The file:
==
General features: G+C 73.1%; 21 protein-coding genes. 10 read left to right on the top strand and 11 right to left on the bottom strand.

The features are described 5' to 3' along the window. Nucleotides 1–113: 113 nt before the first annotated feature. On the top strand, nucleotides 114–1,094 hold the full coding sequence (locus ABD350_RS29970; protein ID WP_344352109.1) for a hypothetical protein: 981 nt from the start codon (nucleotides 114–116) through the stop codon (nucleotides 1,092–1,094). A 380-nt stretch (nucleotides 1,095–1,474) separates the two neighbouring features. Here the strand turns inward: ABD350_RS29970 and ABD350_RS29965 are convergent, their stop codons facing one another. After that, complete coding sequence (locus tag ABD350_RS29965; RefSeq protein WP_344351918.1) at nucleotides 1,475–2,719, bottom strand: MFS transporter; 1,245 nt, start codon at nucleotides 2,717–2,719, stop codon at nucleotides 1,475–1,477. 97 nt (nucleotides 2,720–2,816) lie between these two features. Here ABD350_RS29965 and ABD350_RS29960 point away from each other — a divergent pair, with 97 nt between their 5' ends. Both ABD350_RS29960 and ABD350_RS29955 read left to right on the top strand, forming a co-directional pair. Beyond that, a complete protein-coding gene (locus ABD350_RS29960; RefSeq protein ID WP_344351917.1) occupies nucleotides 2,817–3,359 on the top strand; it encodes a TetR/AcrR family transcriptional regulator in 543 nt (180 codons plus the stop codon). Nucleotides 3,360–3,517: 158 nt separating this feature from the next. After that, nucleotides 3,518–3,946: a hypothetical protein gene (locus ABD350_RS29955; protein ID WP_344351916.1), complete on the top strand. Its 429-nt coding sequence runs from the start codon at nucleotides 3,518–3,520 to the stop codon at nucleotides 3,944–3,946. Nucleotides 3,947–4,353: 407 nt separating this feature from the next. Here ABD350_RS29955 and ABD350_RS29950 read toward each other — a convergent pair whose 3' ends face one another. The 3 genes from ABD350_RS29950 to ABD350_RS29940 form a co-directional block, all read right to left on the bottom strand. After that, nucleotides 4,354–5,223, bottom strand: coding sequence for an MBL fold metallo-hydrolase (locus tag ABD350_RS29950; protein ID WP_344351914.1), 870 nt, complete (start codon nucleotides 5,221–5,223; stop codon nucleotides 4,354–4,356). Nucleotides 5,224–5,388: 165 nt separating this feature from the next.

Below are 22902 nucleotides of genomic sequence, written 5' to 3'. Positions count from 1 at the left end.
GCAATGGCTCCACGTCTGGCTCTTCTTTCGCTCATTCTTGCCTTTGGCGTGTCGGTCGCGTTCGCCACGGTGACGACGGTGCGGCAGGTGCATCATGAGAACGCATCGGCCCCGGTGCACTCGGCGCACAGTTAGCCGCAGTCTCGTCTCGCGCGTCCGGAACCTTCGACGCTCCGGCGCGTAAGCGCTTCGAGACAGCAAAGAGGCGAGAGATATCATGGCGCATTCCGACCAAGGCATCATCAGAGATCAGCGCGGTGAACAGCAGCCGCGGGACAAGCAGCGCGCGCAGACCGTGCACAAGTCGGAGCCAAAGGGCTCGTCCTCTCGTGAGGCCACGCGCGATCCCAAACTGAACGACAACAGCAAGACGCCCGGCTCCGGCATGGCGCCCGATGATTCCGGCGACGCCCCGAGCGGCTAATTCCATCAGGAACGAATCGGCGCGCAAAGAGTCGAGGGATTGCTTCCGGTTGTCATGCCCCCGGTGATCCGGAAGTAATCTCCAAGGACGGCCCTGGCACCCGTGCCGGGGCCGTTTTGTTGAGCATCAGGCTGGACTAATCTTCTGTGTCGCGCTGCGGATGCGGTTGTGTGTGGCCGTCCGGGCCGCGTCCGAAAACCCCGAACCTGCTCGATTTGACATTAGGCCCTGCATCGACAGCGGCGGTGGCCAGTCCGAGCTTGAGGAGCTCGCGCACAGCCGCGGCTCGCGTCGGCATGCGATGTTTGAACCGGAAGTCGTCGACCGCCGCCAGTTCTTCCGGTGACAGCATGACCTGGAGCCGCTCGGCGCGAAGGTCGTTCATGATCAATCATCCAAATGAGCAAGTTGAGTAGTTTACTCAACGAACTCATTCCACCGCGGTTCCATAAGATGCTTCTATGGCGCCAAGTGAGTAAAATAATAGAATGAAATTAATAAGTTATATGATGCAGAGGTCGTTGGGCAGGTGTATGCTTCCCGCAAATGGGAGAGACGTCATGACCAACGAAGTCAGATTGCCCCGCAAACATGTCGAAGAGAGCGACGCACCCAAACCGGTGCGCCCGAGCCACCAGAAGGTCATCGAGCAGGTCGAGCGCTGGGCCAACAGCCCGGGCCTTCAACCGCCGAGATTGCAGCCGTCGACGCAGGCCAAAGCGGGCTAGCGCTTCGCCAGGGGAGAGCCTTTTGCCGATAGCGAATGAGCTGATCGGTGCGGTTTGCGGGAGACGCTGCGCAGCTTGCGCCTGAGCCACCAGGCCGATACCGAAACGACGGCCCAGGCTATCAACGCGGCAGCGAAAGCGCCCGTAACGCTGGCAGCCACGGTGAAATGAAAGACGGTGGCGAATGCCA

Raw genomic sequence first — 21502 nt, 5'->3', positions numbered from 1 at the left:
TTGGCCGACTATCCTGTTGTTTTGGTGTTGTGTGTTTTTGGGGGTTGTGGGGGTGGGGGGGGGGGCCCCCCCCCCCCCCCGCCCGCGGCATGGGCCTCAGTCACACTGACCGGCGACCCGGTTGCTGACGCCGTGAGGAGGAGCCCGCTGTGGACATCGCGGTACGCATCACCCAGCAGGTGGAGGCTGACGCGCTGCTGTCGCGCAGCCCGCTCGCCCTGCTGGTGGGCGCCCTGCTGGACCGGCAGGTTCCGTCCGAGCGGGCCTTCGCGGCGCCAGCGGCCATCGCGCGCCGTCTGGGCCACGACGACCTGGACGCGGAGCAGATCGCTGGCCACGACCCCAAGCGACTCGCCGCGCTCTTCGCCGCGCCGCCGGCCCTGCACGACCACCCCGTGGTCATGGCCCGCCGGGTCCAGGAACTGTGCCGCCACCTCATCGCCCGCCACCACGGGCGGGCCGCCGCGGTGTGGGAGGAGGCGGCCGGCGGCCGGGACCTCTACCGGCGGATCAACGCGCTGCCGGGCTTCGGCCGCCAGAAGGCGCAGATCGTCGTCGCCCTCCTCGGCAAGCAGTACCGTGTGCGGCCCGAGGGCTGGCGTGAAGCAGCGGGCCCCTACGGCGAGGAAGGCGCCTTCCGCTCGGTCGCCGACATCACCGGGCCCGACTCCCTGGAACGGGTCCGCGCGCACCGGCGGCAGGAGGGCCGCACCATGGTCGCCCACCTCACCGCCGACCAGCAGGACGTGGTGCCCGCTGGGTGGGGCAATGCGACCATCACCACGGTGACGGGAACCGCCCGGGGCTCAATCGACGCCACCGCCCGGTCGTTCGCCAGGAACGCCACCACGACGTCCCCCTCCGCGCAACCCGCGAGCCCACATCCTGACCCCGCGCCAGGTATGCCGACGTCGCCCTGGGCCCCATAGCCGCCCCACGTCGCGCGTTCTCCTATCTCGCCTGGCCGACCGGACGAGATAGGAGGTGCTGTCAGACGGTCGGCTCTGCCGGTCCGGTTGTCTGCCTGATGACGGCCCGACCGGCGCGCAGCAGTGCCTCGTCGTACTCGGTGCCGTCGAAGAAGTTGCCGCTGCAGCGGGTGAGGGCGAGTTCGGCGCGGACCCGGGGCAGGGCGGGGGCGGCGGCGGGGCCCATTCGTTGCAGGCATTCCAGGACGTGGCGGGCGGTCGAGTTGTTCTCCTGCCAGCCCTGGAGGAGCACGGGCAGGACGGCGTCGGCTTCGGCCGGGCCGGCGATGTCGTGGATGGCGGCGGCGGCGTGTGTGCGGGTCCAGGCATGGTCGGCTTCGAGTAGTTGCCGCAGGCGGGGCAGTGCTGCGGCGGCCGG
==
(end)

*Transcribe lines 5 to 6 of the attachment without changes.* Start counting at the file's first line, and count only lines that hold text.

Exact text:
Raw genomic sequence first — 21502 nt, 5'->3', positions numbered from 1 at the left:
TTGGCCGACTATCCTGTTGTTTTGGTGTTGTGTGTTTTTGGGGGTTGTGGGGGTGGGGGGGGGGGCCCCCCCCCCCCCCCGCCCGCGGCATGGGCCTCAGTCACACTGACCGGCGACCCGGTTGCTGACGCCGTGAGGAGGAGCCCGCTGTGGACATCGCGGTACGCATCACCCAGCAGGTGGAGGCTGACGCGCTGCTGTCGCGCAGCCCGCTCGCCCTGCTGGTGGGCGCCCTGCTGGACCGGCAGGTTCCGTCCGAGCGGGCCTTCGCGGCGCCAGCGGCCATCGCGCGCCGTCTGGGCCACGACGACCTGGACGCGGAGCAGATCGCTGGCCACGACCCCAAGCGACTCGCCGCGCTCTTCGCCGCGCCGCCGGCCCTGCACGACCACCCCGTGGTCATGGCCCGCCGGGTCCAGGAACTGTGCCGCCACCTCATCGCCCGCCACCACGGGCGGGCCGCCGCGGTGTGGGAGGAGGCGGCCGGCGGCCGGGACCTCTACCGGCGGATCAACGCGCTGCCGGGCTTCGGCCGCCAGAAGGCGCAGATCGTCGTCGCCCTCCTCGGCAAGCAGTACCGTGTGCGGCCCGAGGGCTGGCGTGAAGCAGCGGGCCCCTACGGCGAGGAAGGCGCCTTCCGCTCGGTCGCCGACATCACCGGGCCCGACTCCCTGGAACGGGTCCGCGCGCACCGGCGGCAGGAGGGCCGCACCATGGTCGCCCACCTCACCGCCGACCAGCAGGACGTGGTGCCCGCTGGGTGGGGCAATGCGACCATCACCACGGTGACGGGAACCGCCCGGGGCTCAATCGACGCCACCGCCCGGTCGTTCGCCAGGAACGCCACCACGACGTCCCCCTCCGCGCAACCCGCGAGCCCACATCCTGACCCCGCGCCAGGTATGCCGACGTCGCCCTGGGCCCCATAGCCGCCCCACGTCGCGCGTTCTCCTATCTCGCCTGGCCGACCGGACGAGATAGGAGGTGCTGTCAGACGGTCGGCTCTGCCGGTCCGGTTGTCTGCCTGATGACGGCCCGACCGGCGCGCAGCAGTGCCTCGTCGTACTCGGTGCCGTCGAAGAAGTTGCCGCTGCAGCGGGTGAGGGCGAGTTCGGCGCGGACCCGGGGCAGGGCGGGGGCGGCGGCGGGGCCCATTCGTTGCAGGCATTCCAGGACGTGGCGGGCGGTCGAGTTGTTCTCCTGCCAGCCCTGGAGGAGCACGGGCAGGACGGCGTCGGCTTCGGCCGGGCCGGCGATGTCGTGGATGGCGGCGGCGGCGTGTGTGCGGGTCCAGGCATGGTCGGCTTCGAGTAGTTGCCGCAGGCGGGGCAGTGCTGCGGCGGCCGG